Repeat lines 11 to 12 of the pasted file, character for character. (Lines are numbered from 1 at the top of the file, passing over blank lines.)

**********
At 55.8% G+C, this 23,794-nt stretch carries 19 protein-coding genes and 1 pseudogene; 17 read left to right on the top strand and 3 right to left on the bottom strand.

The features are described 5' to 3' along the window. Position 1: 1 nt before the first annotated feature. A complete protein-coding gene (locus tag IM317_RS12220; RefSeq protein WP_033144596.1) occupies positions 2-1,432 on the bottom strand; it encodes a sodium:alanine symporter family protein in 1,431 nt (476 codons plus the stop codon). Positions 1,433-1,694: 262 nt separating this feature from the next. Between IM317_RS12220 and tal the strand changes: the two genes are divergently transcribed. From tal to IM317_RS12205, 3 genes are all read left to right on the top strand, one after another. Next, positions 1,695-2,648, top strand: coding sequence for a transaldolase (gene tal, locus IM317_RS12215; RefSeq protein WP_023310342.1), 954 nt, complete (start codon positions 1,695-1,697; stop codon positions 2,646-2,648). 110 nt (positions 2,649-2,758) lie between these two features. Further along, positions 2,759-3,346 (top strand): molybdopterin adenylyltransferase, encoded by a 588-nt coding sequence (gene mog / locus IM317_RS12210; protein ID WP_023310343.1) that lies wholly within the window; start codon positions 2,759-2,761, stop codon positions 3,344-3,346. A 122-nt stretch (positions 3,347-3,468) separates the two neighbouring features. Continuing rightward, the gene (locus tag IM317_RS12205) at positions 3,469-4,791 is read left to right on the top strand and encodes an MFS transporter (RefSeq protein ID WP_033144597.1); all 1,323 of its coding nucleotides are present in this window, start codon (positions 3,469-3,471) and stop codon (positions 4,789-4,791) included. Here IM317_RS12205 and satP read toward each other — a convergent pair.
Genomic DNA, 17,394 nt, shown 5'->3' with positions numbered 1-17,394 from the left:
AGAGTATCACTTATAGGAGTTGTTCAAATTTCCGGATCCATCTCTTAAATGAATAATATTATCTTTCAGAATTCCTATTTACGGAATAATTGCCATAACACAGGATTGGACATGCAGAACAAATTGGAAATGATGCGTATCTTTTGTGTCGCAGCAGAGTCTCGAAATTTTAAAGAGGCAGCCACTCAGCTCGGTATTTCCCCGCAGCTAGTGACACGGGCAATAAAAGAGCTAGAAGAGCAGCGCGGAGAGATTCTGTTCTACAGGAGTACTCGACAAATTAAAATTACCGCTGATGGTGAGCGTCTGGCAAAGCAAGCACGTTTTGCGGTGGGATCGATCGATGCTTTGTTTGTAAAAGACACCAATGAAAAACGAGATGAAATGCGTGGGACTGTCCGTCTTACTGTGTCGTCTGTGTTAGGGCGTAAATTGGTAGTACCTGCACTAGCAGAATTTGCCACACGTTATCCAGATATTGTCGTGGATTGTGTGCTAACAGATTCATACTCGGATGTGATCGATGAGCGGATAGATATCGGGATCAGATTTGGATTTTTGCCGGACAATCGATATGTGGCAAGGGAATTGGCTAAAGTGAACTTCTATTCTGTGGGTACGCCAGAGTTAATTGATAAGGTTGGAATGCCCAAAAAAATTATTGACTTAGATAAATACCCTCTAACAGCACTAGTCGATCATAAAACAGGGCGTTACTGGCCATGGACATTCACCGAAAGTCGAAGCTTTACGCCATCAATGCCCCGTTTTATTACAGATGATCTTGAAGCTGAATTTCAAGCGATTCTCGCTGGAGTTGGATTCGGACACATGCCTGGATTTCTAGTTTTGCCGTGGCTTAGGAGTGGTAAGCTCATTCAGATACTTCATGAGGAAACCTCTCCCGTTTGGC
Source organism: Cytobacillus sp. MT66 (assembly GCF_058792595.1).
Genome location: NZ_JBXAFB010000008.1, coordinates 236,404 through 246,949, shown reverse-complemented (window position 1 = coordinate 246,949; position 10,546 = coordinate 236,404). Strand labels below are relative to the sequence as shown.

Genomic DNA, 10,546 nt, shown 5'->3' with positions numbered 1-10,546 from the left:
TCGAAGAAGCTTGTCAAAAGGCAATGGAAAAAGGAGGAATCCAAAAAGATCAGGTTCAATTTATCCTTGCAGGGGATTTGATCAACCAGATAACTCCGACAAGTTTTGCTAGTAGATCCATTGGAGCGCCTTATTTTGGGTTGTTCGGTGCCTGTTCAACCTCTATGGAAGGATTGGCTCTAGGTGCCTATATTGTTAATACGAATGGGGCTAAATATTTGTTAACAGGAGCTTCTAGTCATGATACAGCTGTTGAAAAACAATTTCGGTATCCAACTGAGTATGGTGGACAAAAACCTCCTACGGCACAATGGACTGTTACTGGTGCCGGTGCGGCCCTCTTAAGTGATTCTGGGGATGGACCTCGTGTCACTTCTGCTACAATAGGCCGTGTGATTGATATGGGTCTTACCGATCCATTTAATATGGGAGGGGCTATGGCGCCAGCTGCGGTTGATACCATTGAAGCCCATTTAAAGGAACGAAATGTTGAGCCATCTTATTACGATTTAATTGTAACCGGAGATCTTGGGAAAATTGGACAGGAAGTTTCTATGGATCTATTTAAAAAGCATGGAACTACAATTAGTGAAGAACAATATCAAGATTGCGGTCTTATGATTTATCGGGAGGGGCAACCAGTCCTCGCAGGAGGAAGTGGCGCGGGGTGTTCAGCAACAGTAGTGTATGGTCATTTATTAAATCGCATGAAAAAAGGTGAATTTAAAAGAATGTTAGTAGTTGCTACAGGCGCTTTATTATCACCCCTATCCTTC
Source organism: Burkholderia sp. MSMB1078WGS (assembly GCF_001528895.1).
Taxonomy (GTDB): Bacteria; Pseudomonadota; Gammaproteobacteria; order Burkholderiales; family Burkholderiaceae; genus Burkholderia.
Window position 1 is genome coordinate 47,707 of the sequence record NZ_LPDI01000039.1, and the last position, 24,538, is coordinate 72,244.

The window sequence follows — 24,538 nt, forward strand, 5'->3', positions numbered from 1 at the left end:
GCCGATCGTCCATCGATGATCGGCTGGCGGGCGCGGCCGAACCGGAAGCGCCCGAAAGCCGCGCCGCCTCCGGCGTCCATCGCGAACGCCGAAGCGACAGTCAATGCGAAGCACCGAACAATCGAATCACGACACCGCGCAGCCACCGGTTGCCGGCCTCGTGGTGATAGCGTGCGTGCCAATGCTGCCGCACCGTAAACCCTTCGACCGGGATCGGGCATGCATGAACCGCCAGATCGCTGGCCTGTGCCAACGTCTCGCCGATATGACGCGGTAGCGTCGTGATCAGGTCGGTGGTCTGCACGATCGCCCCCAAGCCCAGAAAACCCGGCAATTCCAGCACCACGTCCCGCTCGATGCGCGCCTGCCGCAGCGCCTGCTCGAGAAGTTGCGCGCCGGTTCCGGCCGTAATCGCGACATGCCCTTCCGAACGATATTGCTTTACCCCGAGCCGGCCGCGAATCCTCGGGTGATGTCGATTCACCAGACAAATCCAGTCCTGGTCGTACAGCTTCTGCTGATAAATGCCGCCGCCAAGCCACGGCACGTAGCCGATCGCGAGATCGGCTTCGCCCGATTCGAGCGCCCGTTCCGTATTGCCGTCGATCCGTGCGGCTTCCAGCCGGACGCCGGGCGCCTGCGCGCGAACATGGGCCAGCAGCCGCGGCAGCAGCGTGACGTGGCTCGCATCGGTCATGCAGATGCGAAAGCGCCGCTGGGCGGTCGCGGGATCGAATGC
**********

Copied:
Window position 1 is genome coordinate 47,707 of the sequence record NZ_LPDI01000039.1, and the last position, 24,538, is coordinate 72,244.

The window sequence follows — 24,538 nt, forward strand, 5'->3', positions numbered from 1 at the left end: